Recently, my wife talked with a young man who claimed to free from all sin. Obviously, this young man failed to read the Letter of First John, “”If we say we have no sin, we deceive ourselves, and the truth is not in us” (1:8). Also, he does not read the Apostle Paul correctly: Paul declares in both Romans and Galatians that our flesh is still with us until the resurrection from the dead.

Our fleshly, sinful nature takes our basic needs and turns them into obsessions (Rom. 8:1-8). Our flesh, that is our fallenness, yearns to govern us and divert us from intimacy with God. Our flesh cries out for attention and desires to rule us and others.

Our sinful nature is an idolatrous over-desire that arises from deep within our being: a heart that is afraid of disappointment, doubts that God will be faithful, worries about unmet needs, and angered over frustrated goals. The flesh takes elementary human desires and turns them into addictions, cravings, and fixations.

Discipline is not the favorite word of our flesh (Prov. 23:12). Discipline says to the flesh, “No more control.” Discipline looks to the Holy Spirit to work in us what Christ did for us on the Cross. The Holy Spirit imparts sanctifying grace to enable us to say, “no,” to worldly passions and unrighteous desires (Titus 2:11-14).

Freedom from our sin nature is the reward of disciplined trust in the Holy Spirit. We depend on his grace to enable us to make godly choices and there we find release from the flesh’s bondage. The Holy Spirit empowers us to overcome the flesh’s grip: he puts to death its passions and desires (Gal. 5:16-21).

Our flesh is always searching out opportunities to gratify itself according to the particular sinful desires each of us has.

Jerry Bridges, Holiness Day-by-Day (Colorado Springs, CO: NavPress, 2008), 273.

 

Theological Liberalism

Posted by on 07 Nov 2011 | Tagged as: H. Richard Niebuhr, The Cross

You adulterous people! Do you not know that friendship with the world is enmity with God? Therefore whoever wishes to be a friend of the world makes himself an enemy of God.

James 4:4 ESV

Theological Liberalism attempts to reconcile Christianity with the values of the modern world: cultural positivism, human goodness, and individual autonomy. Liberalism tends to emphasize personal ethics over theological certainty, individual experience over Scriptural authority, and temporal values over eternal absolutes. H. Richard Niebuhr (September 3, 1894 – July 5, 1962) described theological liberalism as . . .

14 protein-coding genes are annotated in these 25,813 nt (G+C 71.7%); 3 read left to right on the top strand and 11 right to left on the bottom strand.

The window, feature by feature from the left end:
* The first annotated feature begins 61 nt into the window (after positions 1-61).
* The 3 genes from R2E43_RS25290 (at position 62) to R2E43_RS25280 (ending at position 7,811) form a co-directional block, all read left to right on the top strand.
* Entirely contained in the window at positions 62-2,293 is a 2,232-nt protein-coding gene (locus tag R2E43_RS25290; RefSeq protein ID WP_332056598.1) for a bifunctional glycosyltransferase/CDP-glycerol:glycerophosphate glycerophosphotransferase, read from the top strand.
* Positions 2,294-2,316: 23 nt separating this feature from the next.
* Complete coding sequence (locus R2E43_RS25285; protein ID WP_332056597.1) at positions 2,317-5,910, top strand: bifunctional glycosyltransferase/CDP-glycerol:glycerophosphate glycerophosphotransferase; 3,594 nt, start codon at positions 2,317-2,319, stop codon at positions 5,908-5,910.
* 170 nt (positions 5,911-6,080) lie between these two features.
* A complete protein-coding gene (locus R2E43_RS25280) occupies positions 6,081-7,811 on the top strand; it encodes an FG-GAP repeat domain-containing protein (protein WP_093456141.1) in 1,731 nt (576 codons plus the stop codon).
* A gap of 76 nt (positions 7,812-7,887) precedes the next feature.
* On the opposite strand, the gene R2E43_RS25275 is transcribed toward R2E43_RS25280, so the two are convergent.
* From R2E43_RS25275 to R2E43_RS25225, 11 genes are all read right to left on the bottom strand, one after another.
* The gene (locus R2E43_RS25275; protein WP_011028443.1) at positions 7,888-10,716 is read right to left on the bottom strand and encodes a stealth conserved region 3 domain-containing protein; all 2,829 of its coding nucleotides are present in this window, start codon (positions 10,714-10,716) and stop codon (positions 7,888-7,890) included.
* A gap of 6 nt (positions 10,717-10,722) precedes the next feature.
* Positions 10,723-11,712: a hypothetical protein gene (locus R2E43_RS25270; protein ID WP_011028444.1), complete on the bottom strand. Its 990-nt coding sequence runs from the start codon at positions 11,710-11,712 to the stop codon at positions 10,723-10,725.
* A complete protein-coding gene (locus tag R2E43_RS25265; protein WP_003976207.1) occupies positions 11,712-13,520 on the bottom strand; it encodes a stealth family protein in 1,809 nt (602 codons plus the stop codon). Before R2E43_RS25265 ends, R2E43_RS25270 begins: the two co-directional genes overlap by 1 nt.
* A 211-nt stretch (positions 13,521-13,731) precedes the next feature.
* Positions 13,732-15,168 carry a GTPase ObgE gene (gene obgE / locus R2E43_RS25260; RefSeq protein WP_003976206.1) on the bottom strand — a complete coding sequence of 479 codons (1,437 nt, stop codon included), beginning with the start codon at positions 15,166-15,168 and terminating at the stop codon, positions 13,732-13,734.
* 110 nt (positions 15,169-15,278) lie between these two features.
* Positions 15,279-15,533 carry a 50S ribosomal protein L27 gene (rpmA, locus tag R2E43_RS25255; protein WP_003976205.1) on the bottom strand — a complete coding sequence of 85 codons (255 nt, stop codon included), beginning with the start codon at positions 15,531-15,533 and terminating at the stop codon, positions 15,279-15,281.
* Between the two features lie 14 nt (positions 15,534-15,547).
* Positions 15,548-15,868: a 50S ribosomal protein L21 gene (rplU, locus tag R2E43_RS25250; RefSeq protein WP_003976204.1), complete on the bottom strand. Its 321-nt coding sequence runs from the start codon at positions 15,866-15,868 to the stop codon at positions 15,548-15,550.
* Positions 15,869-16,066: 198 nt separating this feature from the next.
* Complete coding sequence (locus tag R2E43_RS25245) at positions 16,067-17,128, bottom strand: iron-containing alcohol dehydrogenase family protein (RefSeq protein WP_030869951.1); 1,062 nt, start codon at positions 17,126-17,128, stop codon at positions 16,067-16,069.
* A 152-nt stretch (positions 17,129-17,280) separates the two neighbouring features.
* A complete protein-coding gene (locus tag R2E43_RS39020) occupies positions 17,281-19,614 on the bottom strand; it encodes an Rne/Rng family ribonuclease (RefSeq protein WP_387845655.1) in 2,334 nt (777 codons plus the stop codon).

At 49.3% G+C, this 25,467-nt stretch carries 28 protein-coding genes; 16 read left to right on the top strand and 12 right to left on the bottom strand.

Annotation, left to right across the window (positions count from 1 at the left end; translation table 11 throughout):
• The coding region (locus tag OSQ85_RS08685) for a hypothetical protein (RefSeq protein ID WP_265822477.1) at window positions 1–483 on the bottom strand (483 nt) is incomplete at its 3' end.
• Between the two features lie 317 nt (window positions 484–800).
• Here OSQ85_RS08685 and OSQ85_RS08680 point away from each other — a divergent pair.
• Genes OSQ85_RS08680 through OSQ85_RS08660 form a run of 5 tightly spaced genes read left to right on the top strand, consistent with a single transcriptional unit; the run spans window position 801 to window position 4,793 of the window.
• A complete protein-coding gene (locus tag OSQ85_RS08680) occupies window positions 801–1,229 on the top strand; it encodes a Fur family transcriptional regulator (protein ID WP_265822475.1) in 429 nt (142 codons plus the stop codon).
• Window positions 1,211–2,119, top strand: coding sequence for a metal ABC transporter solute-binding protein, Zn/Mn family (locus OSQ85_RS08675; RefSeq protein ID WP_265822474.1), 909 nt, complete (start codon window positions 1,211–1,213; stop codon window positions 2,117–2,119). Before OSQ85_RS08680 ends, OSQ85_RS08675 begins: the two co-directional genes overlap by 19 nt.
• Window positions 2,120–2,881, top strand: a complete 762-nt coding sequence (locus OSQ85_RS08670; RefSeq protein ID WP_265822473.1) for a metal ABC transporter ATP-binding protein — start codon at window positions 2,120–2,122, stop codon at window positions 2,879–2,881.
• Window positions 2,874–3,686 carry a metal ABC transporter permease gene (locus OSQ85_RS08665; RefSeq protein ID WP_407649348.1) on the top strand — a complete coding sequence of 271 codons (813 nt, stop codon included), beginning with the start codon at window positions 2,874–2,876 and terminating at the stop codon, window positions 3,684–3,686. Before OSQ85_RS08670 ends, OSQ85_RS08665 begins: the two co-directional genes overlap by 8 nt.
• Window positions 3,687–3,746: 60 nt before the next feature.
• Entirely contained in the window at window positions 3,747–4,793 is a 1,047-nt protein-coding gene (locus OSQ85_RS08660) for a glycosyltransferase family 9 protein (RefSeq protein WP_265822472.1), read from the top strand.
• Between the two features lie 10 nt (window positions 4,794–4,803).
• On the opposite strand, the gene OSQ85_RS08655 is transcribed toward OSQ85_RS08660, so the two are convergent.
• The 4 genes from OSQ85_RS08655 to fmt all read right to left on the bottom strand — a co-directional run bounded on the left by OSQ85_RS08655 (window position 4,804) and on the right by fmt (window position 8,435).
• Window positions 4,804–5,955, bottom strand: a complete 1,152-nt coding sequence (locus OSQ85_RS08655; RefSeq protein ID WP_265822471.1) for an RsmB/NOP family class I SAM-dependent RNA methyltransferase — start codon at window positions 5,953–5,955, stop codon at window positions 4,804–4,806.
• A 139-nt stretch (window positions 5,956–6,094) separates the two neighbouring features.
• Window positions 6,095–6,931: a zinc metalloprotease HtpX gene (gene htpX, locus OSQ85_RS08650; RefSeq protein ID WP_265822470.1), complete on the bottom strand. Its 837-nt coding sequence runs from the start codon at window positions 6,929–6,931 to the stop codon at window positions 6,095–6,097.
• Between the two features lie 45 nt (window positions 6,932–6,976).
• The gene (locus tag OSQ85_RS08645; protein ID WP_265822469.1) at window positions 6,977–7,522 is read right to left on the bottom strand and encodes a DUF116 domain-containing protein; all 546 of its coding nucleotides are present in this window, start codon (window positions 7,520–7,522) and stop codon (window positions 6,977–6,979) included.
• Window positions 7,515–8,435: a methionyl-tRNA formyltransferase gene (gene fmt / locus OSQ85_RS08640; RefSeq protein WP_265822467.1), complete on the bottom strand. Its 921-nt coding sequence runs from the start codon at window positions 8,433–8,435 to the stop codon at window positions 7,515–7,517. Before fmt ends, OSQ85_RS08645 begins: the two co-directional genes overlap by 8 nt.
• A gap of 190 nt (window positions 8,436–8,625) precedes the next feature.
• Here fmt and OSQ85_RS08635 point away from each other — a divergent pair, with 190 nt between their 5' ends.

A God without wrath brought men without sin into a world without judgment through the ministrations of a Christ without a cross.

H. Richard Niebuhr, The Kingdom of God in America (Wesleyan, 1988).

How to Destroy a Church

Posted by on 05 Nov 2011 | Tagged as: Church, D. A. Carson


I appeal to you, brothers, by the name of our Lord Jesus Christ, that all of you agree and that there be no divisions among you, but that you be united in the same mind and the same judgment.

1 Corinthians 1:10

The historic church is the people of God who are redeemed by the blood of Christ, justified by faith in him, and are equipped by the Holy Spirit to do the words and works of Christ and it is a visible community made known by the bishops in apostolic order who by the grace of God minister the sacraments of Christ to the people of God.

The problem is that frequently, we do not act like God’s own blood-bought people. We allow hurt feelings, personal agendas, misunderstandings, false expectations, etc., to deter us from our unity found in Christ. We forget that we are all sinners redeemed by the precious blood of the Lamb and that none of us are better than any one of us.

The ways of destroying the church are many and colorful. Raw factionalism will do it. Rank heresy will do it. Taking your eyes off the cross and letting other, more peripheral matters dominate the agenda will do it-admittedly more slowly than frank heresy, but just as effectively over the long haul.

Building the church with superficial ‘conversions’ and wonderful programs that rarely bring people into a deepening knowledge of the living God will do it. Entertaining people to death but never fostering the beauty of holiness or the centrality of self-crucifying love will build an assembling of religious people, but it will destroy the church of the living God.

Gossip, prayerlessness, bitterness, sustained biblical illiteracy, self-promotion, materialism-all of these things, and many more, can destroy a church. And to do so is dangerous: ‘If anyone destroys God’s temple, God will destroy him; for God’s temple is sacred, and you are that temple (1 Cor. 3:17).” It is a fearful thing to fall into the hands of the living God (Heb. 10:31).

D.A. Carson, The Cross and Christian Ministry: Leadership Lessons from 1 Corinthians (Grand Rapids, MI: Baker, 1993), 83-84.

HT: Justin Taylor